Authors: Becky P.Y. Loo (The University of Hong Kong, Pokfulam, Hong Kong)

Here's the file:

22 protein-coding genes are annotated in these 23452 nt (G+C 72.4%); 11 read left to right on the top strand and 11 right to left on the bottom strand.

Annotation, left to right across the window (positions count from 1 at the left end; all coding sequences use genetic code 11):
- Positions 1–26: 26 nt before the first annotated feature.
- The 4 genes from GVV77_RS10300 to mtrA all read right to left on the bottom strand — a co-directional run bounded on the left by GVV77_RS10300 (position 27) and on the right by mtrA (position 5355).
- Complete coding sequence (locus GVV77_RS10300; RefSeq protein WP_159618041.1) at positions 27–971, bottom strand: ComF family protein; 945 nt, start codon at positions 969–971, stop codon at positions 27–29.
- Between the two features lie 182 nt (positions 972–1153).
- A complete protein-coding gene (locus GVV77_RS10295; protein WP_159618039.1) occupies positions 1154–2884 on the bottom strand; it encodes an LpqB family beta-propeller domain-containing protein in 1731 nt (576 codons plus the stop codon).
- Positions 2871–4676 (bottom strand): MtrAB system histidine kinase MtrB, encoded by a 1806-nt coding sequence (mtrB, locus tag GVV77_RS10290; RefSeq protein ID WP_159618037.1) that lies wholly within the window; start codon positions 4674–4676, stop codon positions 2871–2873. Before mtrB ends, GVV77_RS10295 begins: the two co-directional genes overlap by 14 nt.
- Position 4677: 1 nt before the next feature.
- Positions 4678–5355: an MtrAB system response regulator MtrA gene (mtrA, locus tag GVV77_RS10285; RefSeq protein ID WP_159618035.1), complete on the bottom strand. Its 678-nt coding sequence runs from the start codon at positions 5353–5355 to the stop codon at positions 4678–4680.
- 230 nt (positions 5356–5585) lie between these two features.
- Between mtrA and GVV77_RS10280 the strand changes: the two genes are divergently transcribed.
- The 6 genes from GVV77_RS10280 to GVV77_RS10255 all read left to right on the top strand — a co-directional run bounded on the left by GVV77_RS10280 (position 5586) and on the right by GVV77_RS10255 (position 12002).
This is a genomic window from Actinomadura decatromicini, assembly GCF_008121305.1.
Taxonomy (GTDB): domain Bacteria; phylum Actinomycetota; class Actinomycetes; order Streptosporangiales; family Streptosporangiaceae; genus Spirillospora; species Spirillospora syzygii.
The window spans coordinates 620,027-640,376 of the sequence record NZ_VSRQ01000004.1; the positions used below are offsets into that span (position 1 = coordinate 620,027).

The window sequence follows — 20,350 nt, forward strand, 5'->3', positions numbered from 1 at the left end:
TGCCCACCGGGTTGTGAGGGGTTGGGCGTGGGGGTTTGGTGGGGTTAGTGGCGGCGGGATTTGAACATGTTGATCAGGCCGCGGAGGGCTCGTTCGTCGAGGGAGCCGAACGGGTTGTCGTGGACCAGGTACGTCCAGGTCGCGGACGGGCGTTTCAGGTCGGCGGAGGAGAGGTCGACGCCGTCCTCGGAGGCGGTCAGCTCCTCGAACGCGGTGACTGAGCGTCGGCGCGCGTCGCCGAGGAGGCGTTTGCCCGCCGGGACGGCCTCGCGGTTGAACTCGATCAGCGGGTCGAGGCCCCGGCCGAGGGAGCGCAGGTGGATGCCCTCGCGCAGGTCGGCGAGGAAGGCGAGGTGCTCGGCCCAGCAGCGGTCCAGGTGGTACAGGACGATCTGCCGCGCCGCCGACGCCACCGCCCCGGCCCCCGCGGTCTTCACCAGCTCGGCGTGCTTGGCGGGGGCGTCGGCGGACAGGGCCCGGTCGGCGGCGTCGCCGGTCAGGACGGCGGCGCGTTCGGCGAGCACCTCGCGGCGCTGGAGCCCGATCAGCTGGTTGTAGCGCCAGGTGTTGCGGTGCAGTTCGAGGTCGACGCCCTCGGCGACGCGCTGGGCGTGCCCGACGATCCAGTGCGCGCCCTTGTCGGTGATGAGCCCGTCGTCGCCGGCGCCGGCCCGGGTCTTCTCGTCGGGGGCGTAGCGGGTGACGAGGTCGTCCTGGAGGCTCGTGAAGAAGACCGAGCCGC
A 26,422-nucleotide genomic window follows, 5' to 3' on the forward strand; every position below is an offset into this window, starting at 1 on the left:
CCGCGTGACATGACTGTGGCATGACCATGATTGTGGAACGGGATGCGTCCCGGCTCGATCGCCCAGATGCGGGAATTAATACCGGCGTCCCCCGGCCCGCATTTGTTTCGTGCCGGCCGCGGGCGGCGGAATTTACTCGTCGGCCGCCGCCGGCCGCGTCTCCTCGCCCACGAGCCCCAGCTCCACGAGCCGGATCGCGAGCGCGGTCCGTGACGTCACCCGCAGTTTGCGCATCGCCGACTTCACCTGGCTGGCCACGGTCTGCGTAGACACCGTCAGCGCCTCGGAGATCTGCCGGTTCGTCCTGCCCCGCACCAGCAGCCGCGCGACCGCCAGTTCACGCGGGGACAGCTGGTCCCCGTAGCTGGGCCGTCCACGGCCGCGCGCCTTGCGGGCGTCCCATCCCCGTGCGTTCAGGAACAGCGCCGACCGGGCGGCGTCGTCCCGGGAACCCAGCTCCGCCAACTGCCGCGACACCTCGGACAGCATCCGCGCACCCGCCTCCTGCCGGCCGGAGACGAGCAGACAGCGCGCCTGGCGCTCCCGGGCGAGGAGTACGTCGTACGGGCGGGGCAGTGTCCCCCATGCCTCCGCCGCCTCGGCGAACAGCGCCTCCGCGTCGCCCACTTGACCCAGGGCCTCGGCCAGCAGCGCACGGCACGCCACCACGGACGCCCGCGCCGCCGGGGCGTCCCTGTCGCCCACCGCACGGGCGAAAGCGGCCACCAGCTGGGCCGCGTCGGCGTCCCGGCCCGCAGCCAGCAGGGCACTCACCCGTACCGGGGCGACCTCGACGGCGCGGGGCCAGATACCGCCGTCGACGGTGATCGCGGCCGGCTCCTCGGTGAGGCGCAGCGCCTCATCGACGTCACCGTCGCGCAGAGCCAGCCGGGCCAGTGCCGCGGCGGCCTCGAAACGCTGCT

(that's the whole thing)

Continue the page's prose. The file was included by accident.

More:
Abstract: While the e-society is quickly emerging and developing in different parts of the world, it is certainly not a phenomenon that “appears” in a short period of time. Is there any useful conceptual framework for tracing and understanding the emergence and development of an e-society? If there is, how would such a framework facilitate our understanding of the impacts of enabling e-technologies? Besides, how should governments facilitate such a process? With these aims in mind, the process of e-development is conceptualized to have three major stages – the Formative Stage, the Developmental Stage and the Mature Stage. Each stage differs by the characteristics of i) actively participating population, ii) types of e-devices, e-platforms and e-communication technologies used, iii) main features of the four domains of the e-society described in this book (that is, e-government, e-commerce, e-working and e-networking), iv) role of the government and, notably, v) general mentality of the population toward the ownership and use of e-technologies in their everyday life. This framework, though not exactly the same as in previous Chapters, is fundamentally built upon the findings about the target population, the process, and key issues and barriers of e-government, e-commerce, e-working and e-networking described in Chapters Three to Six. The main reason for having a slightly modified framework in this Chapter is to highlight the temporal dimension of e-development and the crucial role of the government in facilitating the development of an e-society at different stages.
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